I’m Blaming Kenny Rogers

This ambushed me as I was listening to the single of “Planet Texas.” I have no idea where it will go.

“Thank you, sir.”

Heads and optical sensors turned at the archaic words and accent. The woman smiled at the server and took a flute of sparkling pear juice. She turned to her escort and raised the glass in a salute, head tipped to the side, hat brim half-concealing her smile.

“You’re welcome, ma’am.” Her escort smiled and raised the glass in return. He took her free arm and they walked farther into the room. Several of the diplomats frowned and moved out of their way, avoiding any social contact. A murmur of discontent flowed below the conversations in the sparkling reception chamber. How dare a diplomat go armed? Did he not trust the security scanners and robo-guards? And who had approved the weapon? The couple ignored the murmur, nodded to a representative from Sanduska, and made their way to the star wall. Continue reading

A Well-Traveled People

One of the ranchers from the Panhandle died on the Titanic. A rancher in eastern New Mexico sent his children to the Austrian Alps during the late 1920s and early 1930s to spend time with their relatives, who were among the old Habsburg nobility. Others traveled to England, Ireland, and Scotland on a regular basis, as well as to Houston, Chicago, New York City, and the like.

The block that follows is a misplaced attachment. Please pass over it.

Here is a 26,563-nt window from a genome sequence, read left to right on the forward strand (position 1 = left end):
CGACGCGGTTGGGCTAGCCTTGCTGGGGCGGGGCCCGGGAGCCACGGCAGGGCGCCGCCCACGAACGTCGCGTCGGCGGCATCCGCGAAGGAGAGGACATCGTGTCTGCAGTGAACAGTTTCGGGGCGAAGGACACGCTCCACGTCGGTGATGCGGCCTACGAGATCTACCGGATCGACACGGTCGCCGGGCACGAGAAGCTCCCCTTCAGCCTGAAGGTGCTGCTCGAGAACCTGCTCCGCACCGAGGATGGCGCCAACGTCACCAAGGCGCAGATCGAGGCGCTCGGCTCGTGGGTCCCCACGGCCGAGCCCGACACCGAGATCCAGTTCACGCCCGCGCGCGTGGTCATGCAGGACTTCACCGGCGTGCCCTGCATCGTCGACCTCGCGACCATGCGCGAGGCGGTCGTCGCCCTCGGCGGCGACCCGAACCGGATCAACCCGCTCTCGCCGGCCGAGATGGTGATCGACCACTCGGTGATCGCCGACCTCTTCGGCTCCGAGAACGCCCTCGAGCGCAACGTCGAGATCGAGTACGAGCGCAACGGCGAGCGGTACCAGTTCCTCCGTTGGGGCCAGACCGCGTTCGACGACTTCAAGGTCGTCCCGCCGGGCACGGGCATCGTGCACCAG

One of the surprises of doing research about this region’s early settlement and growth is just how mobile the population was. Continue reading

Cattle, by Berta Heart Nance

I was reminded of this poem the other evening. The opening stanzas were used in the beginning of the great PBS Texas history program “Lone Star,” which was based on a book of that title.

CATTLE
by Berta Harte Nance (1883-1958)

Other states were carved or born
Texas grew from hide and horn.

Other states are long and wide,
Texas is a shaggy hide. Continue reading